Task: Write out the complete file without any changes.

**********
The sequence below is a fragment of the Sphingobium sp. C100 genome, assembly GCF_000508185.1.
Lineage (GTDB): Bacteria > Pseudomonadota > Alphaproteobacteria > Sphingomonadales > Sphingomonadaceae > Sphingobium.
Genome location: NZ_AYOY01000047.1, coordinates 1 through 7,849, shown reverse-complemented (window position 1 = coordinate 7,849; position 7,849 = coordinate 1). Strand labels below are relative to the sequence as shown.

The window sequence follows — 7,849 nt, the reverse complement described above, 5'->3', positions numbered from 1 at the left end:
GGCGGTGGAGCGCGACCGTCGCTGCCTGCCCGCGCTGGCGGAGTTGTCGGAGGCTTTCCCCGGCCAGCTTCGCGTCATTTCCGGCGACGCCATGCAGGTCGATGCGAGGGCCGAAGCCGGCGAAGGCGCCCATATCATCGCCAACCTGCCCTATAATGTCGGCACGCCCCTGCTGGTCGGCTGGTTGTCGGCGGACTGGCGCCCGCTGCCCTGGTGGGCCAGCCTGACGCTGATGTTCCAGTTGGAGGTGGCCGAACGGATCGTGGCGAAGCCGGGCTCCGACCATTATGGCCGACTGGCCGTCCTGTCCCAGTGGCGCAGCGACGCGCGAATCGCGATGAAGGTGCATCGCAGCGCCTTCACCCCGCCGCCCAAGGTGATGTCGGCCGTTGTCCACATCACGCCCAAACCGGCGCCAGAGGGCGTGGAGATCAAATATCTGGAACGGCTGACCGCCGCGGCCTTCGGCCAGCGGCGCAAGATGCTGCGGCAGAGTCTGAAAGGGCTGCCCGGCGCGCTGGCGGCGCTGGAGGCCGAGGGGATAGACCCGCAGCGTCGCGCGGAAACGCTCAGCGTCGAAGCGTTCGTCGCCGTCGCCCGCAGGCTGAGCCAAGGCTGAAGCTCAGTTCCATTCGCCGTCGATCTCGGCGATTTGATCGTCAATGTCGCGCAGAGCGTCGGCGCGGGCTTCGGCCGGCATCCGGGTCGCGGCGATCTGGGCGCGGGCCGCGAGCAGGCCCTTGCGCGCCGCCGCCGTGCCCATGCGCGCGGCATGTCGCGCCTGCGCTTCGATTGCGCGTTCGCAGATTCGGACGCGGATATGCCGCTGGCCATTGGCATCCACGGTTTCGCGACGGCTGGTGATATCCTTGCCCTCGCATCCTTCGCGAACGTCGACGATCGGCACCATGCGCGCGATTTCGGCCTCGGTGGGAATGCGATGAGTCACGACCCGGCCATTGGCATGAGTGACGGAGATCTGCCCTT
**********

The sequence below is a fragment of the Sphingobium sp. C100 genome, assembly GCF_000508185.1.
Lineage (GTDB): Bacteria > Pseudomonadota > Alphaproteobacteria > Sphingomonadales > Sphingomonadaceae > Sphingobium.
Genome location: NZ_AYOY01000047.1, coordinates 1 through 7,849, shown reverse-complemented (window position 1 = coordinate 7,849; position 7,849 = coordinate 1). Strand labels below are relative to the sequence as shown.

The window sequence follows — 7,849 nt, the reverse complement described above, 5'->3', positions numbered from 1 at the left end:
GGCGGTGGAGCGCGACCGTCGCTGCCTGCCCGCGCTGGCGGAGTTGTCGGAGGCTTTCCCCGGCCAGCTTCGCGTCATTTCCGGCGACGCCATGCAGGTCGATGCGAGGGCCGAAGCCGGCGAAGGCGCCCATATCATCGCCAACCTGCCCTATAATGTCGGCACGCCCCTGCTGGTCGGCTGGTTGTCGGCGGACTGGCGCCCGCTGCCCTGGTGGGCCAGCCTGACGCTGATGTTCCAGTTGGAGGTGGCCGAACGGATCGTGGCGAAGCCGGGCTCCGACCATTATGGCCGACTGGCCGTCCTGTCCCAGTGGCGCAGCGACGCGCGAATCGCGATGAAGGTGCATCGCAGCGCCTTCACCCCGCCGCCCAAGGTGATGTCGGCCGTTGTCCACATCACGCCCAAACCGGCGCCAGAGGGCGTGGAGATCAAATATCTGGAACGGCTGACCGCCGCGGCCTTCGGCCAGCGGCGCAAGATGCTGCGGCAGAGTCTGAAAGGGCTGCCCGGCGCGCTGGCGGCGCTGGAGGCCGAGGGGATAGACCCGCAGCGTCGCGCGGAAACGCTCAGCGTCGAAGCGTTCGTCGCCGTCGCCCGCAGGCTGAGCCAAGGCTGAAGCTCAGTTCCATTCGCCGTCGATCTCGGCGATTTGATCGTCAATGTCGCGCAGAGCGTCGGCGCGGGCTTCGGCCGGCATCCGGGTCGCGGCGATCTGGGCGCGGGCCGCGAGCAGGCCCTTGCGCGCCGCCGCCGTGCCCATGCGCGCGGCATGTCGCGCCTGCGCTTCGATTGCGCGTTCGCAGATTCGGACGCGGATATGCCGCTGGCCATTGGCATCCACGGTTTCGCGACGGCTGGTGATATCCTTGCCCTCGCATCCTTCGCGAACGTCGACGATCGGCACCATGCGCGCGATTTCGGCCTCGGTGGGAATGCGATGAGTCACGACCCGGCCATTGGCATGAGTGACGGAGATCTGCCCTT